Mixing it up
To prevent our weekly discussions from feeling too structured and getting stale, I suggest mixing it up a bit. Let us try this format for 3 out of every 4 of our regular 1:1s and keep 1 meeting free-form.
We can also break monotony by switching the locations of these meetings and having some of these discussions walking about.
Why discuss this in a meeting and not ask for this information in a weekly status report?
… because no one likes to write a status report, but everyone likes to talk :-)
Let us take a test and learn approach with this and adjust as we go along.
If you are the manager of a team of people at your job, here is a format we suggest for running your staff meetings. We call it the 3-5-7 format because of its convention of giving 3 to 5 minutes per person to answer 7 questions. This system assumes that you have fewer than ten direct reports so that you can complete such a staff meeting in under one hour.
The purpose of a staff meeting need not be to get status reports. If you have excellent collaboration tools at work where statuses, issues and risks are already documented, that’s preferable. Some companies like Automattic (WordPress) make great use of internal blogs for communication. However, face-to-face meetings are continue to be useful because our brains have evolved being wired for being most effective in face-to-face conversations for several things.
An in-person (or via video conference) discussion structured around these questions is likely to be effective in finding solutions, building a more collaborative team and keeping everyone on the same page.
Here are the seven questions we suggest you request each attendee to come prepared to answer.
What did we (you and the team reporting in to you) do over the past week?
What did you learn over the past week?
What do we (you and the team reporting in to you) plan to do over the next week?
What issues are we (you and the team reporting in to you) facing now or are likely to face in the future?
What do you suggest are our countermeasures to address those issues?
What do you need help with from the rest of us in this meeting?
Is there anything non-work-related that you’d like to share?
Each person may answer the seven questions the order of their choice and may also combine the answers to multiple questions. The only requirement is that all seven areas be answered in a focused, efficient, and effective narrative lasting between three to five minutes.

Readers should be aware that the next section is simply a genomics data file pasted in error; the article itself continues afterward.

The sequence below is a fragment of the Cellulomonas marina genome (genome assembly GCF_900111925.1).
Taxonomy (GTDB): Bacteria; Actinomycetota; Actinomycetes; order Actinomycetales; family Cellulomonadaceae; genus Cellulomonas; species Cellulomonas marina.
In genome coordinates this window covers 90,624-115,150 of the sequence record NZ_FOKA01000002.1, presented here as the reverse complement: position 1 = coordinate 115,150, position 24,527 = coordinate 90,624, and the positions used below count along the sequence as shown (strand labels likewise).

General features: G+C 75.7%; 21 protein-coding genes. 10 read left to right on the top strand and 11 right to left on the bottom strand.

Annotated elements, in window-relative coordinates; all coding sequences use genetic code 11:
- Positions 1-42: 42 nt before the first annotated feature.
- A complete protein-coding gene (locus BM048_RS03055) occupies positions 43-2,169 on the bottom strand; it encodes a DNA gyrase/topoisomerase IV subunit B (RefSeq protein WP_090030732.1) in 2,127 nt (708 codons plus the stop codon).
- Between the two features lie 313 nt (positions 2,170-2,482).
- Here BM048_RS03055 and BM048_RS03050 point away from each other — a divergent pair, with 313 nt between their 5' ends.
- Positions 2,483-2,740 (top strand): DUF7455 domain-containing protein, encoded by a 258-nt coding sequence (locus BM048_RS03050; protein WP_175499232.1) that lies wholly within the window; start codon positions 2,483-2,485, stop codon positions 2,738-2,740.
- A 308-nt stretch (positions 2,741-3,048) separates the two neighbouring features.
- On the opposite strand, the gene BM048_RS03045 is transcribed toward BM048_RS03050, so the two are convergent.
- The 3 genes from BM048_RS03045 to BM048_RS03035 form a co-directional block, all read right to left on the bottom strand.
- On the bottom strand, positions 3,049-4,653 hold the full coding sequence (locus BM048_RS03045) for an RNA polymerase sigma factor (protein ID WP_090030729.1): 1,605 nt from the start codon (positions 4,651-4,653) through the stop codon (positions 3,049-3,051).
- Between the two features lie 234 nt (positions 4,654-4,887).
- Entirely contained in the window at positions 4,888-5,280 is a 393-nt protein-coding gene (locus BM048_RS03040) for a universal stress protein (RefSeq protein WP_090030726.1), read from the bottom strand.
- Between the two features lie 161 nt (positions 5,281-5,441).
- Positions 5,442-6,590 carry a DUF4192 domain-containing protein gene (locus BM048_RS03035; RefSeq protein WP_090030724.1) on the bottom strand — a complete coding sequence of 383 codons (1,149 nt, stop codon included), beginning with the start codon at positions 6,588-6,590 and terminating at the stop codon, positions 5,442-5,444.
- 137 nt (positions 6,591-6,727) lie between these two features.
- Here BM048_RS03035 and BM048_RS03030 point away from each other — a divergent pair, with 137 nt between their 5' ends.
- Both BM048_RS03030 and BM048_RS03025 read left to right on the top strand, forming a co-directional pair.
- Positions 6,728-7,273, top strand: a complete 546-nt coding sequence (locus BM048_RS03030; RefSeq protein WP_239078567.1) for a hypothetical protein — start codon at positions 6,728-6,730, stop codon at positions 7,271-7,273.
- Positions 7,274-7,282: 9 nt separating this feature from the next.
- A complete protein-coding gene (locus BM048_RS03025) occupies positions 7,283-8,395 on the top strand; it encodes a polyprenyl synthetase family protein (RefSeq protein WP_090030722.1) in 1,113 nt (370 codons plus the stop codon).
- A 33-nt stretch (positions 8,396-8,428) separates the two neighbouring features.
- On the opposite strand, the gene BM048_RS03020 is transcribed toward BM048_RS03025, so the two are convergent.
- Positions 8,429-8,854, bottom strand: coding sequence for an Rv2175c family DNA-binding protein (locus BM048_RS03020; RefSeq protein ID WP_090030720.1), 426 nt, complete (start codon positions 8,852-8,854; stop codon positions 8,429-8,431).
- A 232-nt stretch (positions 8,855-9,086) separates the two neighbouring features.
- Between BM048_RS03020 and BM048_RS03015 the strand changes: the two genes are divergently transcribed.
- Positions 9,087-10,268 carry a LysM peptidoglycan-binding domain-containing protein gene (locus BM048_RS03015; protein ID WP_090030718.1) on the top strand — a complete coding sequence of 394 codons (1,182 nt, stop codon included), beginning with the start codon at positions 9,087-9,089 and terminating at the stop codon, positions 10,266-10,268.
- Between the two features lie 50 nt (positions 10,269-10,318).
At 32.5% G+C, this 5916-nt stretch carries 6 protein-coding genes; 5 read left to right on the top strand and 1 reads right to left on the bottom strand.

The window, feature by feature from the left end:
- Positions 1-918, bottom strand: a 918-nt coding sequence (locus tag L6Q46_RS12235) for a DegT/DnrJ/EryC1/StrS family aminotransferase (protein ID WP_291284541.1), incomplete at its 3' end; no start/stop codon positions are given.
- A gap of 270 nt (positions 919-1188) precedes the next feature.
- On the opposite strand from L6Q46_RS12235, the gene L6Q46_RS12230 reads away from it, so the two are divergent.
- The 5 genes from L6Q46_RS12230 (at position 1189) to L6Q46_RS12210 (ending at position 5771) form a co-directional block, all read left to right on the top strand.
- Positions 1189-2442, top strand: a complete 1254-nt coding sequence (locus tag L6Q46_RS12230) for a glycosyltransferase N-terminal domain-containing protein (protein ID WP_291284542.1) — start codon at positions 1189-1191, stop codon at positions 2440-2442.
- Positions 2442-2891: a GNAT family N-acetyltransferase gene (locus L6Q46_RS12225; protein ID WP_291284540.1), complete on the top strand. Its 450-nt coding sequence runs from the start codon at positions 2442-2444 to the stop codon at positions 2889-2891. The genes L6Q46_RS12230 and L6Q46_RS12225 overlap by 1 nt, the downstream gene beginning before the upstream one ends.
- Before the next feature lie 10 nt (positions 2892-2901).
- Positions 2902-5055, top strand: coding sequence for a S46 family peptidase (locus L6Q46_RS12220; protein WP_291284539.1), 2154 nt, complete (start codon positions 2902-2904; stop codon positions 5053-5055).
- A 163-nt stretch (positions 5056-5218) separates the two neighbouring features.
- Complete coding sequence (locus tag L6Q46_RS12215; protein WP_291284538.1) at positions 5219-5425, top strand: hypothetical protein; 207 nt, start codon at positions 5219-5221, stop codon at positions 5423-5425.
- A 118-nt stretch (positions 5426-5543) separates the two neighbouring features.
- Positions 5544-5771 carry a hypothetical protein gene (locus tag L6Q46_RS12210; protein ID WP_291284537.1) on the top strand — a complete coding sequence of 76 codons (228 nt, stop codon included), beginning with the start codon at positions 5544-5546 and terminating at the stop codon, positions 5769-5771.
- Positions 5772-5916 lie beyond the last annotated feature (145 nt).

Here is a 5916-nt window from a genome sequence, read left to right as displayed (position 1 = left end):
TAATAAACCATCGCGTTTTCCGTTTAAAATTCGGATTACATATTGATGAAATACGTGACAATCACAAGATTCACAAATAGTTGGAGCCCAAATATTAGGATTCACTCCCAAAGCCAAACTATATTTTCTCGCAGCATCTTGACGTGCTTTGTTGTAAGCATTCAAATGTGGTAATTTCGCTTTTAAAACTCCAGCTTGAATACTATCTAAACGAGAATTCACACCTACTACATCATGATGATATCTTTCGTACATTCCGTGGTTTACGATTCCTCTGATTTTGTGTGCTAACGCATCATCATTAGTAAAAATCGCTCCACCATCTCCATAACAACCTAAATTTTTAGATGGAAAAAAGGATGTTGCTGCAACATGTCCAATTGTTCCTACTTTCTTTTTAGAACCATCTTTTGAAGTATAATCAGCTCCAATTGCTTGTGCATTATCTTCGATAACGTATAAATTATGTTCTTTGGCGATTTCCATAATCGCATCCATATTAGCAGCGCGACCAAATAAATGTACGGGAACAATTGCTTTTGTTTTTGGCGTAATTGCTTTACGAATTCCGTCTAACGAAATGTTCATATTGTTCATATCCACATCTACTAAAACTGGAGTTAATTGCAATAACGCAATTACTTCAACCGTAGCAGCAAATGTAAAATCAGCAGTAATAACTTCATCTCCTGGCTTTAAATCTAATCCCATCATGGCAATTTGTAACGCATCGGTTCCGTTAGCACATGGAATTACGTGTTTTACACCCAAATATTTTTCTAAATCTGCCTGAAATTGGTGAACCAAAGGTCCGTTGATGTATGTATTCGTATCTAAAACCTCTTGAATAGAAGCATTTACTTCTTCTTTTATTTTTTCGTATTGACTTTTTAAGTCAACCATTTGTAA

You can post these slides as signs in your meeting rooms and offices or include them at the start of your presentations. You can also open the original Google Slides document to print or leave comments.
Every time someone calls a meeting, they should consider using this simple template.
[ meeting-invitation-template begins ]
The desired outcome of this meeting is:
e.g. Come to agreement on solution for issue X
e.g. Make a decision about Y.
e.g. Share announcements about topic Z.
e.g. Continue to grow a good working relationship with each other by socializing in person.
Note: Explain what this meeting is meant to accomplish, instead of providing a description of the meeting. Focus on the desired result of the meeting. A meeting should accomplish one or more of three things:
Share knowledgeand agree to act on it and/or make it a practice
Knowledge, as in: data –leads-to–> information –leads-to–> knowledge –leads-to–> practice
You should come to this meeting because:
e.g. You are likely to have input into potential solutions for issue X
e.g. You are one of the folks who has a viewpoint on what decision to make regarding Y.
e.g. It would benefit you from hearing the announcements in this meeting.
e.g. This is your opportunity to ask questions about topic Z.
Note: Give the attendees at least one good reason to attend. Sometimes attendees have no idea why they are invited to this meeting. Don’t be seen as a waster of others’ time.
The guidelines for participating in this meeting are:
e.g. Please come prepared having read the document about ChaosMonkey.
e.g. Laptops & mobile communication devices are considered contraband during this meeting. If it is critical for you to have a computer during this meeting, bring a desktop computer :-)
By default, we should only attend meetings where we are active participants, not passive attendees with not much to contribute to the desired outcome of the meeting. There are some exceptions to this like training sessions, educational presentations or others where the purpose for attendees is to learn something.
When I receive a meeting request, I often reply with the following text.
May I please request the following information in advance of this meeting? It will enable me to prepare, participate and be productive in the meeting.
What do you recommend I should prepare in advance of this meeting?
What decisions do we need to make at this meeting?
What problems do we need to solve at this meeting?
Thank you in advance,
Time Management Tip: When you receive an invite for a meeting at work where you believe you may not add much value, reply to the invite with a polite message like:
Thank you for inviting me to this meeting. It seems from the subject, agenda, and attendees list that I’m not a required participant for this meeting. If I’m mistaken and my presence is required in this meeting, please accept my apologies and let me know that I should attend.
This is preferable to ignoring the meeting invite or declining without comment that may come across as rude.
To save time, you can save the above templates as text snippets to be inserted via a keyboard shortcut/macro or in a place from where you can quickly and easily copy and paste.